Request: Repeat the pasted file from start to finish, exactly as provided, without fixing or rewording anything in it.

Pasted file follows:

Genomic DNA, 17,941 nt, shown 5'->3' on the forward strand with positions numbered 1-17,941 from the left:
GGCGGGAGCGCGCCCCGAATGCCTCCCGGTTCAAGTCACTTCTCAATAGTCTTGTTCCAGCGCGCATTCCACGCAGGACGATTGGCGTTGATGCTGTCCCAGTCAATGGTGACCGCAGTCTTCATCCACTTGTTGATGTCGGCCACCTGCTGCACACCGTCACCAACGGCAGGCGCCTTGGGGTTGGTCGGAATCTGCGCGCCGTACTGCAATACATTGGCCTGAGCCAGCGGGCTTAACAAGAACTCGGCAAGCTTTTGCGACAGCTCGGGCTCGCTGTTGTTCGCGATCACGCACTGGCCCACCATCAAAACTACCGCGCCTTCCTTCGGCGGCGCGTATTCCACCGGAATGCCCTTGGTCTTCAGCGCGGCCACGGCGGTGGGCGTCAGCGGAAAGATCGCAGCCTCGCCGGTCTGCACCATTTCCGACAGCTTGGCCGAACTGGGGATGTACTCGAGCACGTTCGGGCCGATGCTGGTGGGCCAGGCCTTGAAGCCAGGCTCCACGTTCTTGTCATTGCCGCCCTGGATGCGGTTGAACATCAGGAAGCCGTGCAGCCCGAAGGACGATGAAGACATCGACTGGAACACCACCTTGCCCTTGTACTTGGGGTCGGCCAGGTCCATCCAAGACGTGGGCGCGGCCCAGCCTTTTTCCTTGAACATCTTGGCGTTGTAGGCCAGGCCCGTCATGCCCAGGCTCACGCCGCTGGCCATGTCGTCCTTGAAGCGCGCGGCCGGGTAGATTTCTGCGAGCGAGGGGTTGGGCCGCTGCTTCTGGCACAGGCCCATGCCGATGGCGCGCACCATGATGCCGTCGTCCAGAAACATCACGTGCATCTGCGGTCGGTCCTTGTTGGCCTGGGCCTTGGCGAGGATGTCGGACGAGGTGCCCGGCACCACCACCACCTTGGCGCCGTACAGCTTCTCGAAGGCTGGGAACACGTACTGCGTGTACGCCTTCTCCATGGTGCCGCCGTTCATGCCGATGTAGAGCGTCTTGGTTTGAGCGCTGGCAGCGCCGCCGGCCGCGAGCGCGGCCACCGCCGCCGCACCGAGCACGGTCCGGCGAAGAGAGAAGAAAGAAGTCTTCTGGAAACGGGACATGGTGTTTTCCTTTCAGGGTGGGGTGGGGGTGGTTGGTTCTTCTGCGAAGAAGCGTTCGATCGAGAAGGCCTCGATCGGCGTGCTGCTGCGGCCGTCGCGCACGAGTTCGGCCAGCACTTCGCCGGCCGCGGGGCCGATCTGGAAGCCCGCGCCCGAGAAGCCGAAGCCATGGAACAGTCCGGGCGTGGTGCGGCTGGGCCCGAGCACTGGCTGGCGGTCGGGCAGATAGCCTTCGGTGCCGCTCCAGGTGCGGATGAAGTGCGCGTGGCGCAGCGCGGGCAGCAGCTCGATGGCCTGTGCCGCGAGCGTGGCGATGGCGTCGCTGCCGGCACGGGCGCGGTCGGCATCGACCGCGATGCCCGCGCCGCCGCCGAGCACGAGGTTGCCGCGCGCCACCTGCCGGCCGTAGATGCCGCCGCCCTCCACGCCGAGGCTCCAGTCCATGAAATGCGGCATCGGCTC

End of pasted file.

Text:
Genomic DNA, 17,941 nt, shown 5'->3' on the forward strand with positions numbered 1-17,941 from the left:
GGCGGGAGCGCGCCCCGAATGCCTCCCGGTTCAAGTCACTTCTCAATAGTCTTGTTCCAGCGCGCATTCCACGCAGGACGATTGGCGTTGATGCTGTCCCAGTCAATGGTGACCGCAGTCTTCATCCACTTGTTGATGTCGGCCACCTGCTGCACACCGTCACCAACGGCAGGCGCCTTGGGGTTGGTCGGAATCTGCGCGCCGTACTGCAATACATTGGCCTGAGCCAGCGGGCTTAACAAGAACTCGGCAAGCTTTTGCGACAGCTCGGGCTCGCTGTTGTTCGCGATCACGCACTGGCCCACCATCAAAACTACCGCGCCTTCCTTCGGCGGCGCGTATTCCACCGGAATGCCCTTGGTCTTCAGCGCGGCCACGGCGGTGGGCGTCAGCGGAAAGATCGCAGCCTCGCCGGTCTGCACCATTTCCGACAGCTTGGCCGAACTGGGGATGTACTCGAGCACGTTCGGGCCGATGCTGGTGGGCCAGGCCTTGAAGCCAGGCTCCACGTTCTTGTCATTGCCGCCCTGGATGCGGTTGAACATCAGGAAGCCGTGCAGCCCGAAGGACGATGAAGACATCGACTGGAACACCACCTTGCCCTTGTACTTGGGGTCGGCCAGGTCCATCCAAGACGTGGGCGCGGCCCAGCCTTTTTCCTTGAACATCTTGGCGTTGTAGGCCAGGCCCGTCATGCCCAGGCTCACGCCGCTGGCCATGTCGTCCTTGAAGCGCGCGGCCGGGTAGATTTCTGCGAGCGAGGGGTTGGGCCGCTGCTTCTGGCACAGGCCCATGCCGATGGCGCGCACCATGATGCCGTCGTCCAGAAACATCACGTGCATCTGCGGTCGGTCCTTGTTGGCCTGGGCCTTGGCGAGGATGTCGGACGAGGTGCCCGGCACCACCACCACCTTGGCGCCGTACAGCTTCTCGAAGGCTGGGAACACGTACTGCGTGTACGCCTTCTCCATGGTGCCGCCGTTCATGCCGATGTAGAGCGTCTTGGTTTGAGCGCTGGCAGCGCCGCCGGCCGCGAGCGCGGCCACCGCCGCCGCACCGAGCACGGTCCGGCGAAGAGAGAAGAAAGAAGTCTTCTGGAAACGGGACATGGTGTTTTCCTTTCAGGGTGGGGTGGGGGTGGTTGGTTCTTCTGCGAAGAAGCGTTCGATCGAGAAGGCCTCGATCGGCGTGCTGCTGCGGCCGTCGCGCACGAGTTCGGCCAGCACTTCGCCGGCCGCGGGGCCGATCTGGAAGCCCGCGCCCGAGAAGCCGAAGCCATGGAACAGTCCGGGCGTGGTGCGGCTGGGCCCGAGCACTGGCTGGCGGTCGGGCAGATAGCCTTCGGTGCCGCTCCAGGTGCGGATGAAGTGCGCGTGGCGCAGCGCGGGCAGCAGCTCGATGGCCTGTGCCGCGAGCGTGGCGATGGCGTCGCTGCCGGCACGGGCGCGGTCGGCATCGACCGCGATGCCCGCGCCGCCGCCGAGCACGAGGTTGCCGCGCGCCACCTGCCGGCCGTAGATGCCGCCGCCCTCCACGCCGAGGCTCCAGTCCATGAAATGCGGCATCGGCTC